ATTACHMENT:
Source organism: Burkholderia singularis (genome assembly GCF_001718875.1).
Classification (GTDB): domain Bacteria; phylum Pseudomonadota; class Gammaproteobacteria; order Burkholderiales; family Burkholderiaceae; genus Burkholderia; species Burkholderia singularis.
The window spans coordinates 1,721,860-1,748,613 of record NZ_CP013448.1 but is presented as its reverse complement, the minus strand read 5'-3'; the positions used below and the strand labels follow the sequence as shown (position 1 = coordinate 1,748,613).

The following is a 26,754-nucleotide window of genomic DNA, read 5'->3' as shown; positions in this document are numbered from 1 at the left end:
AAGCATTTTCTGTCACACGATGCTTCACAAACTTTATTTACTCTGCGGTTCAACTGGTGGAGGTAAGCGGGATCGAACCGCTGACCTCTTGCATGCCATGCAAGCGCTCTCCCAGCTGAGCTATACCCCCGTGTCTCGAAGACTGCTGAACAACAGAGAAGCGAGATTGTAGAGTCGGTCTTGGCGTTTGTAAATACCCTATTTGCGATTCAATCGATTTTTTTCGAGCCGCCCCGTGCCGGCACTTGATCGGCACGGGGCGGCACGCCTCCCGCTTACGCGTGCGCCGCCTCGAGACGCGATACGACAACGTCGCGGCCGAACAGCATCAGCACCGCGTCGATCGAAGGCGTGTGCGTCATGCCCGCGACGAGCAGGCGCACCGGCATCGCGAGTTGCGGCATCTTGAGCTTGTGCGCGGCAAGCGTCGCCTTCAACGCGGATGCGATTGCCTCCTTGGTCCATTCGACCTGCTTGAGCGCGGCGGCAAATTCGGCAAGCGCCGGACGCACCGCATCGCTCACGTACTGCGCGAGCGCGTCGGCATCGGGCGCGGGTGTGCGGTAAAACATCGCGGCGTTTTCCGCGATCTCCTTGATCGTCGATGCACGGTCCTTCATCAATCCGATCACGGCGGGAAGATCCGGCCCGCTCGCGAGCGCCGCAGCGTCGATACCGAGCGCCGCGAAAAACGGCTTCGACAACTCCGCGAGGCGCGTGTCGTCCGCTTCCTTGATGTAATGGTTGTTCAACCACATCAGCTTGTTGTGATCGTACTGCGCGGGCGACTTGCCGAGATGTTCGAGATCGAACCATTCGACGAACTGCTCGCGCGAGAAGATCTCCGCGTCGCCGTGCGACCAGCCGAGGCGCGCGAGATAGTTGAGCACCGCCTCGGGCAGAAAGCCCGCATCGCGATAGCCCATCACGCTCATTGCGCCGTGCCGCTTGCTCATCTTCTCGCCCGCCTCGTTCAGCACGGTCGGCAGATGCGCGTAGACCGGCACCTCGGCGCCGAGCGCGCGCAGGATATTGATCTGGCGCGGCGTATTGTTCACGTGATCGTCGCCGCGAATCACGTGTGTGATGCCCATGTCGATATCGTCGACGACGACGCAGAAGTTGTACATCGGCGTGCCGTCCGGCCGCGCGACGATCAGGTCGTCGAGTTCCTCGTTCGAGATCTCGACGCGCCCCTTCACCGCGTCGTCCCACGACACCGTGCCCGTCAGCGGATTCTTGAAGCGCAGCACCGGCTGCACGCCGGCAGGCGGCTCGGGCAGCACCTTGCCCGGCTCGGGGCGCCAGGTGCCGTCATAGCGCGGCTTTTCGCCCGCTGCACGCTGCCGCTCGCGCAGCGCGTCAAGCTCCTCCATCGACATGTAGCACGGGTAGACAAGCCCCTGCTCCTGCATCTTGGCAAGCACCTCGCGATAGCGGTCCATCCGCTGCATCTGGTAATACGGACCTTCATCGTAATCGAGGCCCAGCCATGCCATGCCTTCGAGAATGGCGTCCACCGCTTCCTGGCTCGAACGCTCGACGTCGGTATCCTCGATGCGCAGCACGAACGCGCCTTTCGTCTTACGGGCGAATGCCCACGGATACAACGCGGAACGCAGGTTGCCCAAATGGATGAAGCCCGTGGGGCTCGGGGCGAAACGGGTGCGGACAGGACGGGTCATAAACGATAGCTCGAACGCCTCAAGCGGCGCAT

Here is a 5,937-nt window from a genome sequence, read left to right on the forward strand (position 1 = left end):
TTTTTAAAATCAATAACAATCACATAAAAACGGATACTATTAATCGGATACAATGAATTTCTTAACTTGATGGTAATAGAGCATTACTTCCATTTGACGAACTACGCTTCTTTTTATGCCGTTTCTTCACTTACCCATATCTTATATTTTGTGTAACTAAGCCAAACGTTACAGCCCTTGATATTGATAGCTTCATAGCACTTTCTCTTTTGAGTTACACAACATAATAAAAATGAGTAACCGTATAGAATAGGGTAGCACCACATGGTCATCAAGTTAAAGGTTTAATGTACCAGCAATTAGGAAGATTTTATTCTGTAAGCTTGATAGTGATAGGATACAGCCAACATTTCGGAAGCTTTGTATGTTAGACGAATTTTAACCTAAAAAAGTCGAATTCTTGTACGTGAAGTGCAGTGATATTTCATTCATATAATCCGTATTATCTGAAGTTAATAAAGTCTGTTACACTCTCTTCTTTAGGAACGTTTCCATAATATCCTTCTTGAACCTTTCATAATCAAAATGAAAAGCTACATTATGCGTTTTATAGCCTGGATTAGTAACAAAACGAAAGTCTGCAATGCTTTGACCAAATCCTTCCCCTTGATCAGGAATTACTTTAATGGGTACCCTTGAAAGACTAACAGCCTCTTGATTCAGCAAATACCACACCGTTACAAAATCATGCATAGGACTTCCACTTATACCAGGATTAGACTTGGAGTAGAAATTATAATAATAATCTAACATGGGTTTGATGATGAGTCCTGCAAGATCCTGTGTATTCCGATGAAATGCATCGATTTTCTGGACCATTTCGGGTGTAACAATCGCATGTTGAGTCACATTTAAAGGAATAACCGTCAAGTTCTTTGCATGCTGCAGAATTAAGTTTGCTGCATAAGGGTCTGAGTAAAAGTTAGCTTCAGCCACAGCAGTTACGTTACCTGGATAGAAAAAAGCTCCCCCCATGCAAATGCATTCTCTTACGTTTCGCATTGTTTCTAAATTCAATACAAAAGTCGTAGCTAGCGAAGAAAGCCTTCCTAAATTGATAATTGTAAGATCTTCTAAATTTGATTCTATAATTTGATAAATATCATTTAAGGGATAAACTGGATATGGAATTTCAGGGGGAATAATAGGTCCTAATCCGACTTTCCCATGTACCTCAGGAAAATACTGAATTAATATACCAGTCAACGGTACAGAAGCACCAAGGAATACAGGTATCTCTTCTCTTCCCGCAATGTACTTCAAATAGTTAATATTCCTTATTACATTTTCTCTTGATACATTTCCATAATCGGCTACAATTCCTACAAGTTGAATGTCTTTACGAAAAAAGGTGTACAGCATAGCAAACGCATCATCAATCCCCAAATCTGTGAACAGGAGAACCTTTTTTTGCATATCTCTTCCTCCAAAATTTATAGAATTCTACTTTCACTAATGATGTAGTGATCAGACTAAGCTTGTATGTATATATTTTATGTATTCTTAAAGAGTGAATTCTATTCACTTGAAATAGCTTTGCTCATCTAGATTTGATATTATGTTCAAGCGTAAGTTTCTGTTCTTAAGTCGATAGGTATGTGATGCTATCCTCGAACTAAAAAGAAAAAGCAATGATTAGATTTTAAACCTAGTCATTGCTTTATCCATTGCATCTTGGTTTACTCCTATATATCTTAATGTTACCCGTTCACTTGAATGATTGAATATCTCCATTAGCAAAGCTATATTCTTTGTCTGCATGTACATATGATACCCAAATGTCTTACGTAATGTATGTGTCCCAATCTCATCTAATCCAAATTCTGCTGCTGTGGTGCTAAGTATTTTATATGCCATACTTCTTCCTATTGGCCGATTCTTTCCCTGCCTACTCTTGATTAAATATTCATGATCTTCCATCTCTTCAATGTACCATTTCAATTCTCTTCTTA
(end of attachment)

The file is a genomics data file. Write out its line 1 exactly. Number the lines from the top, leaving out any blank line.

Source organism: Burkholderia singularis (genome assembly GCF_001718875.1).